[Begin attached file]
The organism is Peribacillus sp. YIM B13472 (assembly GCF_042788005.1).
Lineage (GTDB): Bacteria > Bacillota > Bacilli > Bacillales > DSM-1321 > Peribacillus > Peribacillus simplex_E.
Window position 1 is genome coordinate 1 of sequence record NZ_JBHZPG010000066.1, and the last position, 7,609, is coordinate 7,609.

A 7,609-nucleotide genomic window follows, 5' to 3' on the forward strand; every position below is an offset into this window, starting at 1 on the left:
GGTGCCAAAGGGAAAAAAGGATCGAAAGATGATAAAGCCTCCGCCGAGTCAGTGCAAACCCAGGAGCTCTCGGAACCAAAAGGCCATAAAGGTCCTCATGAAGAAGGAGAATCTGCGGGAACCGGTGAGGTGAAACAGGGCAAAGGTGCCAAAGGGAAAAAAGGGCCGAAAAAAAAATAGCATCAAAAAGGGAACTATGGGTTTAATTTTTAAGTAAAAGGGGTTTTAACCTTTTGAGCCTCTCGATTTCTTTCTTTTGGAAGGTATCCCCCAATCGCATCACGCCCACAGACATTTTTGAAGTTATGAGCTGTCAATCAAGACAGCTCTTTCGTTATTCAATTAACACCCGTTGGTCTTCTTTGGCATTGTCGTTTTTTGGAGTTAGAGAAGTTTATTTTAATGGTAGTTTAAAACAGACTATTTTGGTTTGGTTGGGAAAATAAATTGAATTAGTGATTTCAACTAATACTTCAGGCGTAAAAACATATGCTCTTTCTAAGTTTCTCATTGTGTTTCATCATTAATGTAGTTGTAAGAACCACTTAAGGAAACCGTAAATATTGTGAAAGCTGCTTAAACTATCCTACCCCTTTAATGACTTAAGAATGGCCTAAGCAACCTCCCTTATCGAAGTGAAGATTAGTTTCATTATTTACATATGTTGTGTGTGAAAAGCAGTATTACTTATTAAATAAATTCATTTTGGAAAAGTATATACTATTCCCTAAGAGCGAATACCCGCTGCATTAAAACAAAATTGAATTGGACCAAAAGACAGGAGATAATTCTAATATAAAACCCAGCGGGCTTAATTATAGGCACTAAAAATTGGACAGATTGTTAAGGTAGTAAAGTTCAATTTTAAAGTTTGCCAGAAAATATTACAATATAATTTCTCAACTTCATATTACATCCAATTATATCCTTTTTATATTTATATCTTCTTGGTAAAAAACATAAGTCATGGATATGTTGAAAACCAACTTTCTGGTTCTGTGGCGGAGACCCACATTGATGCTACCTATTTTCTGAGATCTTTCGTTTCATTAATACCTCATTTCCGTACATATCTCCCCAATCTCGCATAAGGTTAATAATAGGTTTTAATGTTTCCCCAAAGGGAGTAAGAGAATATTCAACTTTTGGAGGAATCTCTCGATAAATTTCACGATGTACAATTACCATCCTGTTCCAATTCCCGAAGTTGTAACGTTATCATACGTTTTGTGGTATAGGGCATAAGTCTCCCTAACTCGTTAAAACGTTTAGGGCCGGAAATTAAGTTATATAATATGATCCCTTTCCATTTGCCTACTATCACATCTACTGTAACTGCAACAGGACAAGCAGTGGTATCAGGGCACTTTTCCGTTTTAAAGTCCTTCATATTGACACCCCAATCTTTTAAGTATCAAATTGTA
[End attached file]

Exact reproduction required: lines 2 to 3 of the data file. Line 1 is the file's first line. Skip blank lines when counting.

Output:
Lineage (GTDB): Bacteria > Bacillota > Bacilli > Bacillales > DSM-1321 > Peribacillus > Peribacillus simplex_E.
Window position 1 is genome coordinate 1 of sequence record NZ_JBHZPG010000066.1, and the last position, 7,609, is coordinate 7,609.